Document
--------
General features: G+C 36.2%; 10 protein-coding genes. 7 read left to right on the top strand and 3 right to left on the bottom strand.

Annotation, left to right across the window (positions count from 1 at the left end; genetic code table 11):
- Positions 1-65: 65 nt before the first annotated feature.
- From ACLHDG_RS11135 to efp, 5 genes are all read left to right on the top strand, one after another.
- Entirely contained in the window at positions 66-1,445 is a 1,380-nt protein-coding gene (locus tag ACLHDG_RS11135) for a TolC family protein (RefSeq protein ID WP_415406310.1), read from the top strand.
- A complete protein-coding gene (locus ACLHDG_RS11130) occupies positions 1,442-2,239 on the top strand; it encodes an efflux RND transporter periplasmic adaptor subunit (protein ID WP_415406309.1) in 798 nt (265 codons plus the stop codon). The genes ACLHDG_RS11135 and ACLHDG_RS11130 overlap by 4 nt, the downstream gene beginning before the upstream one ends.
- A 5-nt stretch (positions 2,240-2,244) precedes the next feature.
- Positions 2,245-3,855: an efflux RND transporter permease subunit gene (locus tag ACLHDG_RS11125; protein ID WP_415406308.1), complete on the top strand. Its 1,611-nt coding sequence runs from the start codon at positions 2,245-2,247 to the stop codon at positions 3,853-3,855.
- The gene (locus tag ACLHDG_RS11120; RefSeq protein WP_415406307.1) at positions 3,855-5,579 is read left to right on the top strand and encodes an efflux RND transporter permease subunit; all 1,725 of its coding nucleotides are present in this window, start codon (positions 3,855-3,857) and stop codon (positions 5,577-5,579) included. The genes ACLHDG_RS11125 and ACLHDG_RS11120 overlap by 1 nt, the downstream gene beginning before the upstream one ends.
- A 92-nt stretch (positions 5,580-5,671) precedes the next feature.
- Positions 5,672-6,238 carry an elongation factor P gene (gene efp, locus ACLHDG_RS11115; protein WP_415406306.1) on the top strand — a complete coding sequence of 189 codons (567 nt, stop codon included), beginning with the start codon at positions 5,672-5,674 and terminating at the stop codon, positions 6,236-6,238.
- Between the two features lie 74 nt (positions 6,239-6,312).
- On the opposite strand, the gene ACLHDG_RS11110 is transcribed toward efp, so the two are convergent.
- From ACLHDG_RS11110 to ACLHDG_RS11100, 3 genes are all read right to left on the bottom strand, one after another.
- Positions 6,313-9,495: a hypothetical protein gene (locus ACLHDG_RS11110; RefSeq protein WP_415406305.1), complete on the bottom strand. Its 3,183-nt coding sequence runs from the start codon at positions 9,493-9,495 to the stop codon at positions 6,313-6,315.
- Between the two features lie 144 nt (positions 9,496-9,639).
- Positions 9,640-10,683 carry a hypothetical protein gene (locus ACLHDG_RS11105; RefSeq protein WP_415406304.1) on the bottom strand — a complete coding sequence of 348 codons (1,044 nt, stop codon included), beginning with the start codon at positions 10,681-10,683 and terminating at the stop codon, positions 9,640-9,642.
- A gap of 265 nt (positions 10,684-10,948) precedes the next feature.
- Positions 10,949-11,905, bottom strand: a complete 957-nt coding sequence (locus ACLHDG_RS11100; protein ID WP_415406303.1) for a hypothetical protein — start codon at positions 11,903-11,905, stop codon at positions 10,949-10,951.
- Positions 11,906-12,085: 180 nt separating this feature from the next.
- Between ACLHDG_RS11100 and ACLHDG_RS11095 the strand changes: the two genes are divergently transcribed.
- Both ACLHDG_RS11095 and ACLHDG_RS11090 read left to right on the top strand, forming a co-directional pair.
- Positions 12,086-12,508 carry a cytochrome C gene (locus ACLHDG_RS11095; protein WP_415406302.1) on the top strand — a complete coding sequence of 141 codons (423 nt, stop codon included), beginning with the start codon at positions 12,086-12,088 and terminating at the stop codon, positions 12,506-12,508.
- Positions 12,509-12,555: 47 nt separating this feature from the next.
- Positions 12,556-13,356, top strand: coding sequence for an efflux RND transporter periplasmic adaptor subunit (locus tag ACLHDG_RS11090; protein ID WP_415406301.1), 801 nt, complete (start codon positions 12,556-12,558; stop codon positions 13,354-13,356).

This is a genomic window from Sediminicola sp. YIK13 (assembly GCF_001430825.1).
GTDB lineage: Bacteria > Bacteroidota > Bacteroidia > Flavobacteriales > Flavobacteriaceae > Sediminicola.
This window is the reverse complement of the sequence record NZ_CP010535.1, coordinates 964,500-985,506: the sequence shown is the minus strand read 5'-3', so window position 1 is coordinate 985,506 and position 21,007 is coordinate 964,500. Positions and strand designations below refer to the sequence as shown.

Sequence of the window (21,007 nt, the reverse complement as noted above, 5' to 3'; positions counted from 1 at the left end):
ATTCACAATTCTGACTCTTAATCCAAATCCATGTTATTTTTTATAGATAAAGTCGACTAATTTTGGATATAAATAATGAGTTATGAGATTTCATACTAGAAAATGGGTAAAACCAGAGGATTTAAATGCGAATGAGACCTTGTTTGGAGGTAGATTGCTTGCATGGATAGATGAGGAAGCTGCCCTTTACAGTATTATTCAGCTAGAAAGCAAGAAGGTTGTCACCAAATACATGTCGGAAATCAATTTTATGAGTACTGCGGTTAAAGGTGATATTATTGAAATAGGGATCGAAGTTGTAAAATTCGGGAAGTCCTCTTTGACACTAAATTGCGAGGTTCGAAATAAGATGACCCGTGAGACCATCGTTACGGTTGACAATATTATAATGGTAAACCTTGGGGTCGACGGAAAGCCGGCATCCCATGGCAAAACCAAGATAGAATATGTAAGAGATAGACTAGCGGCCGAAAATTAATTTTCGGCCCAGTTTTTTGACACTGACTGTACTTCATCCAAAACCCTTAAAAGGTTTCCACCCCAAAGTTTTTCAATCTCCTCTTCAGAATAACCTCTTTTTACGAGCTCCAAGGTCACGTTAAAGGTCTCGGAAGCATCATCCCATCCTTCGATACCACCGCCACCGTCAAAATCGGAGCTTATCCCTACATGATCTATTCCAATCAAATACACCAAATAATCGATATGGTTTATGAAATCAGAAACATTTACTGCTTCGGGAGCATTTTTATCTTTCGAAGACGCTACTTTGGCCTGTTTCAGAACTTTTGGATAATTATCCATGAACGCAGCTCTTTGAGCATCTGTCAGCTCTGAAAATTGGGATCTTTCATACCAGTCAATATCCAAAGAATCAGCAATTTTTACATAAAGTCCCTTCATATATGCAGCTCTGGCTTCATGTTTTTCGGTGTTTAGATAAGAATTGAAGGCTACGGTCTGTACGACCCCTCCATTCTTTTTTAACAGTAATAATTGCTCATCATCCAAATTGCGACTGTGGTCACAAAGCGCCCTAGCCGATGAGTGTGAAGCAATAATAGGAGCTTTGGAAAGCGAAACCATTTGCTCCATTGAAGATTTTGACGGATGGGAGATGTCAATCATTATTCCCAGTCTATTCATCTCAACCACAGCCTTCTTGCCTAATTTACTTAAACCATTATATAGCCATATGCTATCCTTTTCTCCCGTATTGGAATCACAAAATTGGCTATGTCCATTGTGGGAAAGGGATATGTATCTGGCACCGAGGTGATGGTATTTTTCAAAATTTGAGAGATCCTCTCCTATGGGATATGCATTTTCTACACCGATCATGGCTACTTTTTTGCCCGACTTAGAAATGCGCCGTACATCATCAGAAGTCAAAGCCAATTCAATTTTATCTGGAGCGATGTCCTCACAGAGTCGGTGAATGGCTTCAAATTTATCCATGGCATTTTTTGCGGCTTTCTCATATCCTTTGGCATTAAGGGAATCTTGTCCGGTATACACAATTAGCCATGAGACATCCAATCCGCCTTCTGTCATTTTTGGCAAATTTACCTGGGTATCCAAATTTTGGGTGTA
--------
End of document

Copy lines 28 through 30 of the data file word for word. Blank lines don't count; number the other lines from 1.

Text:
This window is the reverse complement of the sequence record NZ_CP010535.1, coordinates 964,500-985,506: the sequence shown is the minus strand read 5'-3', so window position 1 is coordinate 985,506 and position 21,007 is coordinate 964,500. Positions and strand designations below refer to the sequence as shown.

Sequence of the window (21,007 nt, the reverse complement as noted above, 5' to 3'; positions counted from 1 at the left end):
ATTCACAATTCTGACTCTTAATCCAAATCCATGTTATTTTTTATAGATAAAGTCGACTAATTTTGGATATAAATAATGAGTTATGAGATTTCATACTAGAAAATGGGTAAAACCAGAGGATTTAAATGCGAATGAGACCTTGTTTGGAGGTAGATTGCTTGCATGGATAGATGAGGAAGCTGCCCTTTACAGTATTATTCAGCTAGAAAGCAAGAAGGTTGTCACCAAATACATGTCGGAAATCAATTTTATGAGTACTGCGGTTAAAGGTGATATTATTGAAATAGGGATCGAAGTTGTAAAATTCGGGAAGTCCTCTTTGACACTAAATTGCGAGGTTCGAAATAAGATGACCCGTGAGACCATCGTTACGGTTGACAATATTATAATGGTAAACCTTGGGGTCGACGGAAAGCCGGCATCCCATGGCAAAACCAAGATAGAATATGTAAGAGATAGACTAGCGGCCGAAAATTAATTTTCGGCCCAGTTTTTTGACACTGACTGTACTTCATCCAAAACCCTTAAAAGGTTTCCACCCCAAAGTTTTTCAATCTCCTCTTCAGAATAACCTCTTTTTACGAGCTCCAAGGTCACGTTAAAGGTCTCGGAAGCATCATCCCATCCTTCGATACCACCGCCACCGTCAAAATCGGAGCTTATCCCTACATGATCTATTCCAATCAAATACACCAAATAATCGATATGGTTTATGAAATCAGAAACATTTACTGCTTCGGGAGCATTTTTATCTTTCGAAGACGCTACTTTGGCCTGTTTCAGAACTTTTGGATAATTATCCATGAACGCAGCTCTTTGAGCATCTGTCAGCTCTGAAAATTGGGATCTTTCATACCAGTCAATATCCAAAGAATCAGCAATTTTTACATAAAGTCCCTTCATATATGCAGCTCTGGCTTCATGTTTTTCGGTGTTTAGATAAGAATTGAAGGCTACGGTCTGTACGACCCCTCCATTCTTTTTTAACAGTAATAATTGCTCATCATCCAAATTGCGACTGTGGTCACAAAGCGCCCTAGCCGATGAGTGTGAAGCAATAATAGGAGCTTTGGAAAGCGAAACCATTTGCTCCATTGAAGATTTTGACGGATGGGAGATGTCAATCATTATTCCCAGTCTATTCATCTCAACCACAGCCTTCTTGCCTAATTTACTTAAACCATTATATAGCCATATGCTATCCTTTTCTCCCGTATTGGAATCACAAAATTGGCTATGTCCATTGTGGGAAAGGGATATGTATCTGGCACCGAGGTGATGGTATTTTTCAAAATTTGAGAGATCCTCTCCTATGGGATATGCATTTTCTACACCGATCATGGCTACTTTTTTGCCCGACTTAGAAATGCGCCGTACATCATCAGAAGTCAAAGCCAATTCAATTTTATCTGGAGCGATGTCCTCACAGAGTCGGTGAATGGCTTCAAATTTATCCATGGCATTTTTTGCGGCTTTCTCATATCCTTTGGCATTAAGGGAATCTTGTCCGGTATACACAATTAGCCATGAGACATCCAATCCGCCTTCTGTCATTTTTGGCAAATTTACCTGGGTATCCAAATTTTGGGTGTA